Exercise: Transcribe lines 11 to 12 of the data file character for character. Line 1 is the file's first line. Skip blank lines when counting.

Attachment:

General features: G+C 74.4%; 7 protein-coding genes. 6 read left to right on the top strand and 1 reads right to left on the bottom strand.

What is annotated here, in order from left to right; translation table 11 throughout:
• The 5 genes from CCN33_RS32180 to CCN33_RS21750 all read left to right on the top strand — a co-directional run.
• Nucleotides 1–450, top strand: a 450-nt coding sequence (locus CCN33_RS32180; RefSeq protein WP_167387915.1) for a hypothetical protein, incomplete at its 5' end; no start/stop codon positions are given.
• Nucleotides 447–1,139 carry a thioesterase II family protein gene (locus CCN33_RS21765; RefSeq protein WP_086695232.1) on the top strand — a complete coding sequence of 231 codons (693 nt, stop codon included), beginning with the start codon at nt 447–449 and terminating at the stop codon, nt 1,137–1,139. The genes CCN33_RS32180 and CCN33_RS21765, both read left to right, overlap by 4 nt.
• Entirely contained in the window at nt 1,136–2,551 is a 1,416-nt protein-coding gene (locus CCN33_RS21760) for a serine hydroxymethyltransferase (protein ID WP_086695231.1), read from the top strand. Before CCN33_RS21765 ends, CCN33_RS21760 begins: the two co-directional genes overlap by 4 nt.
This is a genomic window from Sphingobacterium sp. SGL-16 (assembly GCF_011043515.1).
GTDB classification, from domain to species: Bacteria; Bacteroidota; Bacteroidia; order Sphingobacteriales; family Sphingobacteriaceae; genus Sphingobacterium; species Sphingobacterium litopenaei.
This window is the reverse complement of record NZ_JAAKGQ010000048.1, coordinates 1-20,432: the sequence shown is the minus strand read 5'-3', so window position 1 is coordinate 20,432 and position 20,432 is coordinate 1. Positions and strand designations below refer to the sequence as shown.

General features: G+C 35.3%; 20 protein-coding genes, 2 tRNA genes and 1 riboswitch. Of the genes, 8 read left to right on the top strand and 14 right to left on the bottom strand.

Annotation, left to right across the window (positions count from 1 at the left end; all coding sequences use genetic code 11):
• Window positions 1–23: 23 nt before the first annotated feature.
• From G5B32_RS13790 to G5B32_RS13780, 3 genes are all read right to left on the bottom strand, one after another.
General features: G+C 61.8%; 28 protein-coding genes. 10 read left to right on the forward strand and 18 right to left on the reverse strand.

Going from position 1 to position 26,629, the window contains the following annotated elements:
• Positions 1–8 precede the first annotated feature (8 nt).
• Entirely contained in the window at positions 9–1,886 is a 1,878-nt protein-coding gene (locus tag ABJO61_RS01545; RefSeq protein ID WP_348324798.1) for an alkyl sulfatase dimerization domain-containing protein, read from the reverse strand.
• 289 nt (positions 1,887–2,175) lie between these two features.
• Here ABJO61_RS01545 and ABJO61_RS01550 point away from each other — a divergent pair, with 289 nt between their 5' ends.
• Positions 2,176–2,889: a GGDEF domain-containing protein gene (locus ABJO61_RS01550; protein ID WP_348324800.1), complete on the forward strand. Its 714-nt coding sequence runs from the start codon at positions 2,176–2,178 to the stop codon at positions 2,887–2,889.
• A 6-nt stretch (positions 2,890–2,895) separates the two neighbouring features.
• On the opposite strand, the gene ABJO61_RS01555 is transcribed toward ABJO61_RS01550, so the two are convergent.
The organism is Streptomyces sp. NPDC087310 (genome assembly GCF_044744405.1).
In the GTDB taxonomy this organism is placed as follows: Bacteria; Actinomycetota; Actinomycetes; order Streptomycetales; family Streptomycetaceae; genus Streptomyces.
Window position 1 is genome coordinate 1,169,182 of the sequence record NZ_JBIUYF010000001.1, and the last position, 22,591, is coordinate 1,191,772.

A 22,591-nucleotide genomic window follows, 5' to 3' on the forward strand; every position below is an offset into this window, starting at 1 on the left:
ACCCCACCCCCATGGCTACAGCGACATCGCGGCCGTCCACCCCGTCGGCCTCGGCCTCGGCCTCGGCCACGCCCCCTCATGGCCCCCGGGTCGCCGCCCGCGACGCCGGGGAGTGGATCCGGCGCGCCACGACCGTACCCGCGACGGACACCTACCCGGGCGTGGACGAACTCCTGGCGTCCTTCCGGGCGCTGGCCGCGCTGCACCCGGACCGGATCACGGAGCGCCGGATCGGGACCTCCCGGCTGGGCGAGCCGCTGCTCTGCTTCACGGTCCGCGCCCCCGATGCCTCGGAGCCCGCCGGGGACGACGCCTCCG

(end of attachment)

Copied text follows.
Annotation, left to right across the window (positions count from 1 at the left end; all coding sequences use genetic code 11):
• Window positions 1–23: 23 nt before the first annotated feature.